NewsMaking It In San Diego


More mini-roundabouts to ease San Diego traffic, but critics cry danger

Posted at 5:32 PM, May 25, 2018
and last updated 2018-05-26 00:57:19-04

CARLSBAD, Calif. (KGTV) -- As a way to deal with San Diego’s growing roadway congestion, more communities are installing mini-roundabouts to slow speeding drivers. Yet some neighbors in North County are calling them death traps.

If you take a drive down Cassia Road in Carlsbad, you’ll see mini-roundabouts, also known as mini-circles, that are causing a big fuss. Fire Captain Nick Valenzuela lives in the neighboring community. “I've come down [to the road] because I’ve heard traffic accidents from my house and come down and helped people,” he tells us.

“I've seen the aftermath of at least two accidents,” adds neighbor Mark Bua, who is also a police officer. Bua says the mini-circles are so small that drivers blow right past them without yielding for oncoming traffic. He shared photos of debris from some of the collisions.

The mini-circles on Cassia Road were installed at the end of 2016 as a way to slow traffic in bustling North County.

Mini-circles have had great success in other booming cities like Seattle, which now has more than 1,000 of them with a 90% reduction in collisions.

Dan Burden is a renowned traffic expert. He was once named one of the most important civic innovators in the world, according to TIME Magazine. We asked Burden to review photos of the Carlsbad mini-circles. “[They’ve] got some design issues,” he told us. “In this case the circle is so small and there's no consequence in getting close to it. They're designed in a way that a motorist could go much too fast,” he adds.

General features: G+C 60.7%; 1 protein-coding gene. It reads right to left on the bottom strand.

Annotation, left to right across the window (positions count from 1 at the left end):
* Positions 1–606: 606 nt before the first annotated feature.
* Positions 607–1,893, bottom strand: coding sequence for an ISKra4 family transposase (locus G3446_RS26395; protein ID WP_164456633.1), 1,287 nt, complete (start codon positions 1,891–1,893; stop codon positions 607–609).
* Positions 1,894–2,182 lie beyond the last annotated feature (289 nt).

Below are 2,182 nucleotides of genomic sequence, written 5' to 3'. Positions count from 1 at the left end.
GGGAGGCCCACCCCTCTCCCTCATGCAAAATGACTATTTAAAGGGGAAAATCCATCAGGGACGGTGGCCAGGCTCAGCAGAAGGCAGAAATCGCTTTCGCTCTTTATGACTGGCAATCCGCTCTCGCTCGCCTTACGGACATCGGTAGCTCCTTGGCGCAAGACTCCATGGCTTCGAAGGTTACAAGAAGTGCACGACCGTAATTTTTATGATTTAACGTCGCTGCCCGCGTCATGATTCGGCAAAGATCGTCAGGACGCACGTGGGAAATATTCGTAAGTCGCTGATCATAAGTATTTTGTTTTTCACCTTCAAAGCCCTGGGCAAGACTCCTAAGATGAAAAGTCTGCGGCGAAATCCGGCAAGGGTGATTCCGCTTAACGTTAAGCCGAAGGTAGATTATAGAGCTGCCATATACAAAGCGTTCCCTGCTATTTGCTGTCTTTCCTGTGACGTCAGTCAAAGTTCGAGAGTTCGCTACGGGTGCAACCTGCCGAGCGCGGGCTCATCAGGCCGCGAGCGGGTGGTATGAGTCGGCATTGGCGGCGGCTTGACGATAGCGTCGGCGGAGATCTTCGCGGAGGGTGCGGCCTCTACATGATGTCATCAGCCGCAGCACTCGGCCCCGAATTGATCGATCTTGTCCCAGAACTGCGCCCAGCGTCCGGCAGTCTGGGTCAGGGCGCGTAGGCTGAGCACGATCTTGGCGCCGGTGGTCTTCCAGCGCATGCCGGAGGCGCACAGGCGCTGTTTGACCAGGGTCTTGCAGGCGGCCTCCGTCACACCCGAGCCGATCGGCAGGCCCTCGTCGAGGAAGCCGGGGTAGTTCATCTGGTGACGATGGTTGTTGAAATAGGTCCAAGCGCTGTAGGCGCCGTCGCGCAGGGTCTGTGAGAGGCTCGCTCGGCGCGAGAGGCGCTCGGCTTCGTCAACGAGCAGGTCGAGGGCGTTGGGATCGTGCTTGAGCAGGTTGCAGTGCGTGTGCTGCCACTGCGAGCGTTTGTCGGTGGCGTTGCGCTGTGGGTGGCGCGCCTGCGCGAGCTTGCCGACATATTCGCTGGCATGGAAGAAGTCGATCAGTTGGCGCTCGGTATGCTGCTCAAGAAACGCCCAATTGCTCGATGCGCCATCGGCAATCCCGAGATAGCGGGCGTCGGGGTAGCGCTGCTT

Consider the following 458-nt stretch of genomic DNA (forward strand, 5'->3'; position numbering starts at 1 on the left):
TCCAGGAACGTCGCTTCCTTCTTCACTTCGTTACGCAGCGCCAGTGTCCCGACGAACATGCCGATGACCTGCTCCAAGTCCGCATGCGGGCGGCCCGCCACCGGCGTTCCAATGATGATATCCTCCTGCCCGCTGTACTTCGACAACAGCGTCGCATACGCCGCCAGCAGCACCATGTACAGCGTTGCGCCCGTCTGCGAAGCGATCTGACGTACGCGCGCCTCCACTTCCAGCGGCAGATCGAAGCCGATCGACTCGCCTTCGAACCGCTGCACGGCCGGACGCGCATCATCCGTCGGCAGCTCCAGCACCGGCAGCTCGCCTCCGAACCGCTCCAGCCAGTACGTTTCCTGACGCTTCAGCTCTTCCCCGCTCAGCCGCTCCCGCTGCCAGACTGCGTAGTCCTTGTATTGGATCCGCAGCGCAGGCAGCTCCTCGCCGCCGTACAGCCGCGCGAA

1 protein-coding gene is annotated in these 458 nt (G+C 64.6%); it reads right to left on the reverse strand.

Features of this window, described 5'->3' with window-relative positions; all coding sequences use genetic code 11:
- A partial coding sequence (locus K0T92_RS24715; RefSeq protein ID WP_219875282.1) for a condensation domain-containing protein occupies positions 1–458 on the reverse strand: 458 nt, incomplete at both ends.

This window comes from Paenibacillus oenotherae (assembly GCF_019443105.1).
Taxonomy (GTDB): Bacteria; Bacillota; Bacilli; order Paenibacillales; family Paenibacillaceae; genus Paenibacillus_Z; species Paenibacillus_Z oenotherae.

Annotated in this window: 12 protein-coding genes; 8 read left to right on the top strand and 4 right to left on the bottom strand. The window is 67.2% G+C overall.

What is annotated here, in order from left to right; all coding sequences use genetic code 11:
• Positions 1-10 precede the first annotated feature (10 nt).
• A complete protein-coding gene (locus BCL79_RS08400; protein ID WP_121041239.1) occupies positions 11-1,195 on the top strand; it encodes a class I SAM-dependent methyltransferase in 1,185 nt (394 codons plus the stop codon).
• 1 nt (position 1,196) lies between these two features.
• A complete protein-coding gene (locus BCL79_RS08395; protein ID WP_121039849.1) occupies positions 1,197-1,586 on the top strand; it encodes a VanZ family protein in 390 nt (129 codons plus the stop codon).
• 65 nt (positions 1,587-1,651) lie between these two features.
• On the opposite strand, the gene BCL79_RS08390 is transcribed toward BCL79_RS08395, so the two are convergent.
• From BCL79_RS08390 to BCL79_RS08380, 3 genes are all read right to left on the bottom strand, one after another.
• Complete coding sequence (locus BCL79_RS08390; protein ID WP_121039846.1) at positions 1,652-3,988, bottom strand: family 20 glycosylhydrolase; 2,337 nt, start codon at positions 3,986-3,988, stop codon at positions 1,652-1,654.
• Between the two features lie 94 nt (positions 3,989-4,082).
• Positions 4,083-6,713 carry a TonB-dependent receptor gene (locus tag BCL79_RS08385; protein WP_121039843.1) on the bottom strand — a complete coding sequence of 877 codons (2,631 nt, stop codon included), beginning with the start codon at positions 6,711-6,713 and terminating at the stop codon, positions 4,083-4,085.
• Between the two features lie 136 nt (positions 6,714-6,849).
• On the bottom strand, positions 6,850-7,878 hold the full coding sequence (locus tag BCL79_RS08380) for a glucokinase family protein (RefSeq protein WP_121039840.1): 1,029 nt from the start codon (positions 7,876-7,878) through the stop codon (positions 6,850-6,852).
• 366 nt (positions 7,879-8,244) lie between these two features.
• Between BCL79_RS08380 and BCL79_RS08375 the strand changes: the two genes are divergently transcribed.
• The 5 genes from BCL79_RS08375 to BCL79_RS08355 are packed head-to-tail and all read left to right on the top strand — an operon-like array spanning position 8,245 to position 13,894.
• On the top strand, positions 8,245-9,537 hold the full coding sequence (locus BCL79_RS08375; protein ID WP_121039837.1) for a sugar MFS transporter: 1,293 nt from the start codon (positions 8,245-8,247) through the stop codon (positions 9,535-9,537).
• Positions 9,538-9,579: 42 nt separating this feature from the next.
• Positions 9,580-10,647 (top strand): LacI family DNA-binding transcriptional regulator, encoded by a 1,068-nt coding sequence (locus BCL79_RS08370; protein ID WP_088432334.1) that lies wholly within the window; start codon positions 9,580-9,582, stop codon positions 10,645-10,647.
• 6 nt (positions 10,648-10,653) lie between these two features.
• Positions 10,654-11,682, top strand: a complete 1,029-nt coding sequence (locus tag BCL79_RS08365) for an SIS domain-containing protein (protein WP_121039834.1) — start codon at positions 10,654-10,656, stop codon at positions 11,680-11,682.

Burden is a fan of mini-circles, if they're done right. He says they're easier on cars than speed bumps and create better flow than stop signs. "They slow traffic down to 15 to 20 miles per hour upon entry,” he adds.

However, Carlsbad neighbors claim they’re playing chicken with speeding drivers and lives are at risk.

10News submitted a request with the City of Carlsbad to review the number of recent collisions Cassia Road. According to reported incidents, collisions actually appear to have dropped since the mini-circles were installed.

Nearby Leucadia is hoping to soon install mini-circles along the congested North Coast Highway 101. A few years ago, the mini-circles were installed in the Bird Rock community of La Jolla, where motorists are now driving half as fast as they used to. On Harbinson Avenue in La Mesa, the circles were removed a few years after neighbors complained about safety concerns.

The City of Carlsbad is reportedly monitoring and making refinements to the mini-circles on Cassia Road, but is aware of residents’ concerns and will consider making more changes in the upcoming months.

“This is Carlsbad. Things are supposed to be done right. This is not right. This [was] not done right at all,” adds Valenzuela.